Myrtle Beach's Hard Rock Park breaks ground

July 17, 2006, 11:07 AM · Some may say that a park themed solely around rock music will be nothing more than Rock n' Roller Coaster expanded to a whole-park scale. However, designers of the Hard Rock Theme Park, to open in spring 2008 in Myrtle Beach, South Carolina, suggest otherwise. Both Steven Goodwin, CEO of HRP Myrtle Beach Operations LLC, and Oliver Munday, Vice President of Hard Rock International feel that the Hard Rock Park will be an "evolution of theme parks," and a place to "showcase some of the finest pieces" of rock memorabilia.

In fact, Mr. Goodwin and Mr. Munday, along with Mark Sanford, Governor of South Carolina, arrived to the groundbreaking ceremony last week in the Beatles Magic Mystery Tour Bus, which will have its permanent home at the park. The three also shoveled Myrtle Beach sand with custom-made Gibson Guitar shovels to officially break ground for the park's construction. Even Bob Hendrix, cousin of Jimi Hendrix and representative of his estate, was on hand to experience the beginning of what could be a very special theme park.

The $400 million park will be built on 150 acres. It is expected to draw an estimated 30,000 visitors per day and create more than 3,000 jobs, and is the largest single investment in South Carolina history. "Mount Rockmore" – a large sculpture created out of sand, gave attendees of the groundbreaking a taste of what guests can expect from the Hard Rock Park, as likenesses of Elvis Presley, Jimi Hendrix, John Lennon, and Bob Marley presided over the ceremony.

Why build a theme park in Myrtle Beach?

Oliver Munday pointed out to me that Myrtle Beach has an average length of visitor stay that is greater than many tourist destinations in the Unites States, including Orlando. That means that while the millions of visitors to Orlando split their dollars between Disney, Universal, and numerous other destinations, the millions of visitors who visit Myrtle Beach each year will have just one major theme park, along with the typical beach attractions, where they can spend their money. The only difficult task will be to convince families to spend a day or more away from that sand and tantalizing ocean breeze. The lack of competition should help, but can a theme park really be successful just over a mile from one of the most popular beaches on the east coast?

I, along with probably everyone else who visits Theme Park Insider, was most interested in what rides and attractions guests could expect to see in the first major theme park built in the Unites States since Universal's Islands of Adventure debuted in 1999. Much to my chagrin, the Hard Rock Park's designers were rather tight-lipped with details. For more information about parks lands and attractions, including concept art that looks suspiciously like a B&M coaster, visit our Hard Rock Theme Park page.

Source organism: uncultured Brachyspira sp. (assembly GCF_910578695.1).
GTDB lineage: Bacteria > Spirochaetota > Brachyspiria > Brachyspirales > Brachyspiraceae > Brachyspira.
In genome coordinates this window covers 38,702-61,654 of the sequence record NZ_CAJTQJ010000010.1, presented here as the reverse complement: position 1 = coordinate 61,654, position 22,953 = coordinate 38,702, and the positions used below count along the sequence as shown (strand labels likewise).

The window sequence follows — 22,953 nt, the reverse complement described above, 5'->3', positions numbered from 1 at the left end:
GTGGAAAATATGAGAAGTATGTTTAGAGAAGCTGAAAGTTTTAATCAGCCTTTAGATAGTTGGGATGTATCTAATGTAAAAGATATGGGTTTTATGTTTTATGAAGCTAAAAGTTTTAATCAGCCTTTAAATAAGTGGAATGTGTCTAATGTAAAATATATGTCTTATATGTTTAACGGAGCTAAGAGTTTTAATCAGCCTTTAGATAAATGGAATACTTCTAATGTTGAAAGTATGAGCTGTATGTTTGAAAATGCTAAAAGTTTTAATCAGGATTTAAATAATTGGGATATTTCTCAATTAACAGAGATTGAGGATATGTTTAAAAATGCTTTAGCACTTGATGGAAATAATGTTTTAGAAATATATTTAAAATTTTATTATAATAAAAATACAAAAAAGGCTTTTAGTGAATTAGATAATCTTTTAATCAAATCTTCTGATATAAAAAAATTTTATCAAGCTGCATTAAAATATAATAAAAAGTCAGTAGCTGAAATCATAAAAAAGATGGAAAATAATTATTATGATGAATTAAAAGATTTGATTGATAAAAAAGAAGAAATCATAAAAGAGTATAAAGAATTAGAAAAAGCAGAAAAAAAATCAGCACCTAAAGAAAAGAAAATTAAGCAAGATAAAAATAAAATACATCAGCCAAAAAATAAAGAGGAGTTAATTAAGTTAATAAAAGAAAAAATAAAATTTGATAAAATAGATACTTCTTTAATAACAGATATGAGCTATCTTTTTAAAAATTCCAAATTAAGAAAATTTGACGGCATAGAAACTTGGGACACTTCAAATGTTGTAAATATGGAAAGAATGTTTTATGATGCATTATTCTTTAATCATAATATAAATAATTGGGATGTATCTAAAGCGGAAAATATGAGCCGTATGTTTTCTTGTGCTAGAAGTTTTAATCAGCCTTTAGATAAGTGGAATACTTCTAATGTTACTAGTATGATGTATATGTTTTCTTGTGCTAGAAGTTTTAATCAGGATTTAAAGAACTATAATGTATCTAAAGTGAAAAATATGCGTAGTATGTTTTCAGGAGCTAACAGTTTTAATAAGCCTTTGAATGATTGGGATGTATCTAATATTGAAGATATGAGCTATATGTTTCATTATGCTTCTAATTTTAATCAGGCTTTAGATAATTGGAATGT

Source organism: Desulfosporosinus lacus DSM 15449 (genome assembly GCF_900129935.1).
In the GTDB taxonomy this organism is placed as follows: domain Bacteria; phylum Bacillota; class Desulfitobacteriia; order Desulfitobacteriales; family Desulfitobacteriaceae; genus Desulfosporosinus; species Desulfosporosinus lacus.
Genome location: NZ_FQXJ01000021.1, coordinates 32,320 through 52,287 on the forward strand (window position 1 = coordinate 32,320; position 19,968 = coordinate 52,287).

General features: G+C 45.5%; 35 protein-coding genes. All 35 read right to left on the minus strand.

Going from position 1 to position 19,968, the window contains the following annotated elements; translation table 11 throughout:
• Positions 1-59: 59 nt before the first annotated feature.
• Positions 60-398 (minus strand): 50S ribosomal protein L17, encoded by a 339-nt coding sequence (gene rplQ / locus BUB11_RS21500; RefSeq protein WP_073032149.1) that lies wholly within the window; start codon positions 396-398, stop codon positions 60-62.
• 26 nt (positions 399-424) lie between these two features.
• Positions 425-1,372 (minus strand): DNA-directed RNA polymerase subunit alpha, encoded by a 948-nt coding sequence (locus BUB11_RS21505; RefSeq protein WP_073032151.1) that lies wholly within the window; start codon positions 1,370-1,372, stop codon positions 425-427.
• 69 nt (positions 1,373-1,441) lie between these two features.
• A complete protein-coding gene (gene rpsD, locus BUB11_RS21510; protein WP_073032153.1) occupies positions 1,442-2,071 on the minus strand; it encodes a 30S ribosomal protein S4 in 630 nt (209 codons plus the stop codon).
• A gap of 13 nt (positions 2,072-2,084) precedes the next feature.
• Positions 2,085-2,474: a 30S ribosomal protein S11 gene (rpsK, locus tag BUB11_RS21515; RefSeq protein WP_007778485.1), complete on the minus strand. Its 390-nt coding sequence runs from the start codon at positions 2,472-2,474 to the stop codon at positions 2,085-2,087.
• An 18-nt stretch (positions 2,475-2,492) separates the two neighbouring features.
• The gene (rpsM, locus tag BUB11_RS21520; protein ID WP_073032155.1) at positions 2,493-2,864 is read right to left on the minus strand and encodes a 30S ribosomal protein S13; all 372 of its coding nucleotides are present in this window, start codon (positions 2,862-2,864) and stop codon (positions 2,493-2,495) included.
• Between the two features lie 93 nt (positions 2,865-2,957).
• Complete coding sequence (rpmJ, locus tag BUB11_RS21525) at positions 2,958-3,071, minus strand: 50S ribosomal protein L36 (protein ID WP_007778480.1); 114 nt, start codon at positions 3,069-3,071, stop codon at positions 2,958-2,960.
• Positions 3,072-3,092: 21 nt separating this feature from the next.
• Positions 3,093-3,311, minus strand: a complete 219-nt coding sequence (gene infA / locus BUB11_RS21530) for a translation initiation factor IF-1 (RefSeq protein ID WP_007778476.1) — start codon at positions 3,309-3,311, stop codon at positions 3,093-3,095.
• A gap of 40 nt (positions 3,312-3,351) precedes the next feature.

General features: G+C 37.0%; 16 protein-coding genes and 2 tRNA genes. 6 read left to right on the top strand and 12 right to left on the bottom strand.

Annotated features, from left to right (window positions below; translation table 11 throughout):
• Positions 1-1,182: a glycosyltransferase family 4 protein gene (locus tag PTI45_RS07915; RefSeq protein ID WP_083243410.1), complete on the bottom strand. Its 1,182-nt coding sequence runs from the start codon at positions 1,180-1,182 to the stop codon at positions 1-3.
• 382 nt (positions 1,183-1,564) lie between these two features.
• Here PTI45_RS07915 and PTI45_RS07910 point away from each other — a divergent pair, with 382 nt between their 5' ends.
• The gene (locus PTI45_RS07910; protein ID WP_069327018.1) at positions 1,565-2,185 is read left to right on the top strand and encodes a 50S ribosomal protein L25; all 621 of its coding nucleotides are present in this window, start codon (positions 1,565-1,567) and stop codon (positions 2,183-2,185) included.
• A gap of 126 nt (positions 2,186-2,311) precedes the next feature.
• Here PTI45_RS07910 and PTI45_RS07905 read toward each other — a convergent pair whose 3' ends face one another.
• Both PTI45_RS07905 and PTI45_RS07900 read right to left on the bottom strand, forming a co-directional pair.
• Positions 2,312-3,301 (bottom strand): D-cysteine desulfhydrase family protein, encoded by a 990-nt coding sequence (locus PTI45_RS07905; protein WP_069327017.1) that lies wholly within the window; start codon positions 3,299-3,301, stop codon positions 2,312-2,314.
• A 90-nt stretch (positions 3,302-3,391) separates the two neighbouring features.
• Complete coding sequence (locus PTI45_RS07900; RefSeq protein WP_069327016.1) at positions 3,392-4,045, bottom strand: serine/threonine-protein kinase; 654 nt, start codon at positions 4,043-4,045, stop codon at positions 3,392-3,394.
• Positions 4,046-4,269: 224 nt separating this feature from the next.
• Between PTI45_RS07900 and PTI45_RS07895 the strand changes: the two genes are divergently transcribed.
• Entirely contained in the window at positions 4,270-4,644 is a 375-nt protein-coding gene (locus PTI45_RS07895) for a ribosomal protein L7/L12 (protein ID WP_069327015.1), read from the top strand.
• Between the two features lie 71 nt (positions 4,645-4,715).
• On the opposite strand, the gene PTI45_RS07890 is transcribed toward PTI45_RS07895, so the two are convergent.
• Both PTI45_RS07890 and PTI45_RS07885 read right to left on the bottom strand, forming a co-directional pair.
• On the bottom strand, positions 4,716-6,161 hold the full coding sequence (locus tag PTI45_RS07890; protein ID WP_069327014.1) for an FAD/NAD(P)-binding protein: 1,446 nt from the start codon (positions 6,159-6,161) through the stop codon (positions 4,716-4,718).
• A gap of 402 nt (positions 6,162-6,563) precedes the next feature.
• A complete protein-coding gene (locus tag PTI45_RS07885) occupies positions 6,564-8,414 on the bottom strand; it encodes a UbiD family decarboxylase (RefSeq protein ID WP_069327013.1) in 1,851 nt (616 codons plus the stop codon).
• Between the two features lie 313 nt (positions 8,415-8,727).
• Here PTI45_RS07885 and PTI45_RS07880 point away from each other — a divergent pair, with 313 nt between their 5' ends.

And let the speculation begin: What happens when you cross a theme park with a Hard Rock Café?

Could we see a 70's Elvis All-You-Can-Eat Buffet restaurant?

How about a Woodstock Mud Wrestling Arena?

What about a dark ride that features animatronic figures incessantly singing #9 from the Beatles White Album?

I highly doubt we'll see anything that cheesy, but it will definitely be a challenging task for park designers to create a rock n' roll theme park that the entire family will find entertaining. I wish the designers the best of luck, and look forward to experiencing the world's first rock n' roll theme park in the spring of 2008.

Replies (24)

July 17, 2006 at 1:40 PM · Sounds like a very exciting project! But I raised an eyebrow when I read that "It is expected to draw an estimated 30,000 visitors per day."

Quite a lofty goal.

July 17, 2006 at 1:57 PM · 30,000 visitors per day? Seems very steeply inflated to me. They better have some very big deal attractions. Curious, how many visitors per day do the major parks see? I read somewhere on TPI that they are going to have a stairway to heaven coaster? Sounds like they are going for cheese. I'm still up for a "Crossroads" dark ride that tells the story of Robert Johnson and the Hell hound on his trail. I could end with Johnson dying while on the ground barking like a dog. The possibilities are endless with this thing. I just hope they do it right.
July 17, 2006 at 2:46 PM · Assuming a nine-month, seven-days operation (March-October), and an average 30,000 visitors per day, the park would draw 8.1 million visitors a year, making it the sixth most popular park in the country, lagging only the four Disney World parks and Disneyland.